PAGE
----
The majority of A-level and GCSE exams in England will be delayed by three weeks next year due to the on-going coronavirus pandemic, Education Secretary Gavin Williamson has confirmed.
The 2021 exams will go ahead, but the majority of tests will be pushed back to give pupils more
time to catch up on their learning following school closures.
In a written statement on Monday, Mr Williamson said: “I can confirm that GCSE, AS and A level exams in 2021 will go ahead, with most exams moved back three weeks next year to give students more time to prepare and a chance to catch up on education lost due to COVID-19.
“We know that exams are the fairest way of measuring a student’s abilities and accomplishments, including the most disadvantaged.”
The summer exam series will start on 7 June and end on 2 July for almost all A levels and GCSEs. One maths and one English GCSE exam will be held just before the May half-term, giving any Year 11 pupils who are affected by Covid-19 “the best possible chance” of still sitting a paper in each of these core subjects.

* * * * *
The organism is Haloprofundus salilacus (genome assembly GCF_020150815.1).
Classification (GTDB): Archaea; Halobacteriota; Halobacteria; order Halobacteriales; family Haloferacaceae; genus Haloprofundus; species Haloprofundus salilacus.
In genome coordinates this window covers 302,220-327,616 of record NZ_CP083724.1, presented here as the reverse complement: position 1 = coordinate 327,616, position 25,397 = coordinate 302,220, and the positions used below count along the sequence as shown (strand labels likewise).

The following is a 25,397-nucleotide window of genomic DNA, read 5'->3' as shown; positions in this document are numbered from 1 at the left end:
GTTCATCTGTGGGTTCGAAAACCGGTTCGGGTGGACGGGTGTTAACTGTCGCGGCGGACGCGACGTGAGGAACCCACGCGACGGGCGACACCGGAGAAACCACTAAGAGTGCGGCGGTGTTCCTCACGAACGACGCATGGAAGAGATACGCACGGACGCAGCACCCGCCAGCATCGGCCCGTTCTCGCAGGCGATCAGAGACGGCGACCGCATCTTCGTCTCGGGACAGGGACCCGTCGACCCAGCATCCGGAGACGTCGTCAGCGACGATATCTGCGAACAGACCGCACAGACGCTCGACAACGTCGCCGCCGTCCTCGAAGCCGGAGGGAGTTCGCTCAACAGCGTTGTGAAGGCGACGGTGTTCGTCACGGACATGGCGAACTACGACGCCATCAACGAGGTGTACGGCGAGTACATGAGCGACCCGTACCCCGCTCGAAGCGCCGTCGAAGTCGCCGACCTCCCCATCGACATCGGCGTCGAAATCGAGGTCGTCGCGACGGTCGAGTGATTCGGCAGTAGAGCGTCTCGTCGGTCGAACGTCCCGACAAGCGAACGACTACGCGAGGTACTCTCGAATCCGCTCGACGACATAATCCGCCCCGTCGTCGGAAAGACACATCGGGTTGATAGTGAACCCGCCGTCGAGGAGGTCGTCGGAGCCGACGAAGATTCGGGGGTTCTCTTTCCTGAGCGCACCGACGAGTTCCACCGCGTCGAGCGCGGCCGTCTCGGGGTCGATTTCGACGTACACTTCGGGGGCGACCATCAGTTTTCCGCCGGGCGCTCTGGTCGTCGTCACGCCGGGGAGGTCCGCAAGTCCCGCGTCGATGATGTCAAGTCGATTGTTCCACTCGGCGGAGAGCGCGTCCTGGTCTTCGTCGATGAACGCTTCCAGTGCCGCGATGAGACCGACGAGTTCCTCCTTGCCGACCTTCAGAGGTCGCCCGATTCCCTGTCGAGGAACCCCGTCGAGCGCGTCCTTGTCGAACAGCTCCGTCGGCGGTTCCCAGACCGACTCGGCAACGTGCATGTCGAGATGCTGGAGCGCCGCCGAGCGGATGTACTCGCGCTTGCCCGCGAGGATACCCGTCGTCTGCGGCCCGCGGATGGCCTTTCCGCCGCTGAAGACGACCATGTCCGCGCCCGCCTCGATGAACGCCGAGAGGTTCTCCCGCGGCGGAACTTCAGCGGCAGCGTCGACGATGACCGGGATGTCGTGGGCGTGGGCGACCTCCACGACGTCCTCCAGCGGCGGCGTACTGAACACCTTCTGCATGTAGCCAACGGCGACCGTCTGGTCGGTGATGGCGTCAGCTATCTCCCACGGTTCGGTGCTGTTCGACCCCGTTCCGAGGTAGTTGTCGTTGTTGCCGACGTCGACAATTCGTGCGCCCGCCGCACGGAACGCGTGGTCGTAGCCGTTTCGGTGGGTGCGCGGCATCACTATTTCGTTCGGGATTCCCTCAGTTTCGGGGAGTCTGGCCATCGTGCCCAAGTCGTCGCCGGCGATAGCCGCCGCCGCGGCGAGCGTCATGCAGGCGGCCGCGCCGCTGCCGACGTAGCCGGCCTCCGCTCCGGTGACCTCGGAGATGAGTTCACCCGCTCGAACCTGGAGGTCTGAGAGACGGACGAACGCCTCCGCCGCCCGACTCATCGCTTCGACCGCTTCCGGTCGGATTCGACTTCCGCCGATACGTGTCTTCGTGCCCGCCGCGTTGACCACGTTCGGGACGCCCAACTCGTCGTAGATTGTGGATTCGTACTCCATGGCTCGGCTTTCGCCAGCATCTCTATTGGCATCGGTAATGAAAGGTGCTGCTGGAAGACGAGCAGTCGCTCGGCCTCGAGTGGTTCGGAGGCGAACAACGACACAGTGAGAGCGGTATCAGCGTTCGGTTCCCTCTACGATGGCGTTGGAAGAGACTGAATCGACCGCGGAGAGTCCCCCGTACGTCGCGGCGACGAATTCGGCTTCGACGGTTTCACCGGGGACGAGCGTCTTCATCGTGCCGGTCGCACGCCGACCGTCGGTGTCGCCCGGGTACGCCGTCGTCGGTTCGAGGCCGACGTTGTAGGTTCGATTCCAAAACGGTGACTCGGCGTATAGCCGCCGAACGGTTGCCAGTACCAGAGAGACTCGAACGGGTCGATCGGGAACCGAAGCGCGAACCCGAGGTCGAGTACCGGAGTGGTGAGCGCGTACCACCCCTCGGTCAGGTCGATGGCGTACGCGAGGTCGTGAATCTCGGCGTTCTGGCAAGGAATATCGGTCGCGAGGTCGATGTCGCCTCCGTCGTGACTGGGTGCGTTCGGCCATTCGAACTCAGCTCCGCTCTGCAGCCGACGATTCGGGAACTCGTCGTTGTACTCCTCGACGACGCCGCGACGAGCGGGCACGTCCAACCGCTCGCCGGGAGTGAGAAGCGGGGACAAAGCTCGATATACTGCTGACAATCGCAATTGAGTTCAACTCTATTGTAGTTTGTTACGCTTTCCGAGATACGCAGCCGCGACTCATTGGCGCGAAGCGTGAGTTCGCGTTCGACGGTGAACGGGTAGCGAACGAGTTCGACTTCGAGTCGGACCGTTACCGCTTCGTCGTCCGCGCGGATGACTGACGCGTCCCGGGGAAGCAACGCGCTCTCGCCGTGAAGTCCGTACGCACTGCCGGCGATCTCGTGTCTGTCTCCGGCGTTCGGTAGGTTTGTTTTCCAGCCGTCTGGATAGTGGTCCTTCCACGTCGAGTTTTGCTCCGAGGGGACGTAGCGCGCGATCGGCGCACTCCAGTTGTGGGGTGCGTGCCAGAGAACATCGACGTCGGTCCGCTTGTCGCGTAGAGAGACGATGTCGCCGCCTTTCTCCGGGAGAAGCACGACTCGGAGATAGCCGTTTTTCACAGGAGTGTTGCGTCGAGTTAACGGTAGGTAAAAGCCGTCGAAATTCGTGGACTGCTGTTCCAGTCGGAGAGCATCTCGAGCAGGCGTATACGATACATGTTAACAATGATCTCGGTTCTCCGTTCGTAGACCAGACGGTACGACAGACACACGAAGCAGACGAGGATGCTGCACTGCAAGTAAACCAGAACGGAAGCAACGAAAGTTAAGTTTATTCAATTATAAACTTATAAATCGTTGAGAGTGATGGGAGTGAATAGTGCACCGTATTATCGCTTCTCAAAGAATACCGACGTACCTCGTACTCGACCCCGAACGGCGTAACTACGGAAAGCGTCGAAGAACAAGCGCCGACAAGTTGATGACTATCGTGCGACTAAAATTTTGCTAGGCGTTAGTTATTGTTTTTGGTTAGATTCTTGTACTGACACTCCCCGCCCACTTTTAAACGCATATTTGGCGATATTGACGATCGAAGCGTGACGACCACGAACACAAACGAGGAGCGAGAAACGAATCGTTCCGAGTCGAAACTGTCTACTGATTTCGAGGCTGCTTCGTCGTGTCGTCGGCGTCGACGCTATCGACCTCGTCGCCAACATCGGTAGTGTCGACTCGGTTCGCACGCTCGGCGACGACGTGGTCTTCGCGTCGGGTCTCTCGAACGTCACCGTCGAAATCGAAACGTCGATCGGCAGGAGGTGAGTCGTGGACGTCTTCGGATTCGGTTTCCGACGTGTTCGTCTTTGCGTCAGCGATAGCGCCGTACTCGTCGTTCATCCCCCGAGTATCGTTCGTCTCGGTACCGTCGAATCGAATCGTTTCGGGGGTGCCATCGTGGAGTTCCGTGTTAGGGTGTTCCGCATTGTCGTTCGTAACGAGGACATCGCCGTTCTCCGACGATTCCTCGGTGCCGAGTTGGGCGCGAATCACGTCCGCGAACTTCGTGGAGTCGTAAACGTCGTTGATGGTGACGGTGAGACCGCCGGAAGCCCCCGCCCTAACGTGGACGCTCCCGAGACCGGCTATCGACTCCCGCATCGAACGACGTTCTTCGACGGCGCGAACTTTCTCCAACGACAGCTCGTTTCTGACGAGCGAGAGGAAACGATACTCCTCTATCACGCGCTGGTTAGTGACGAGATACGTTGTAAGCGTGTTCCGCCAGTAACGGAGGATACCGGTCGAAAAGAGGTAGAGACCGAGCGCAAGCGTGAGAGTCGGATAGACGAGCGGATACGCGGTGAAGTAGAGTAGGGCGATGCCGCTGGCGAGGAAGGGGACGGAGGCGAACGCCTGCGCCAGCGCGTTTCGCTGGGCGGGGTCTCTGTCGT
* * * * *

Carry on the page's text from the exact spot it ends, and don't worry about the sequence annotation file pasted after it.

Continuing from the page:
Results days are Tuesday 24 August for A levels and Friday 27 August for GCSEs, allowing students to start the following academic year as normal.
The DfE said there would be back-up plans in case exams were disrupted, but that students, teachers and parents would have to wait until “later in the autumn” to find out what they are.
In response to the announcement, a group of leading education unions have urged the Government to cut down the exam syllabus and give pupils greater choice over the topics they answer questions on – a proposal the Government has rejected at this stage.
Geoff Barton, general secretary of the ASCL school leadership union, said he was “dismayed” by the announcement, and said delaying the start if exams would be “of marginal benefit when compared to the loss of learning from the national lockdown and ongoing disruption”.
“It has taken the government an eternity to reach a very inadequate response to the scale of the challenge which lies ahead for students who are taking GCSEs and A-levels next year.”
The announcement comes following the fiasco around grading of GCSE and A-level students this summer after exams were cancelled amid COVID-19. Thousands of A-level students had their results downgraded from school estimates by an algorithm, before England’s exams regulator Ofqual announced a U-turn allowing them to use teachers’ predictions.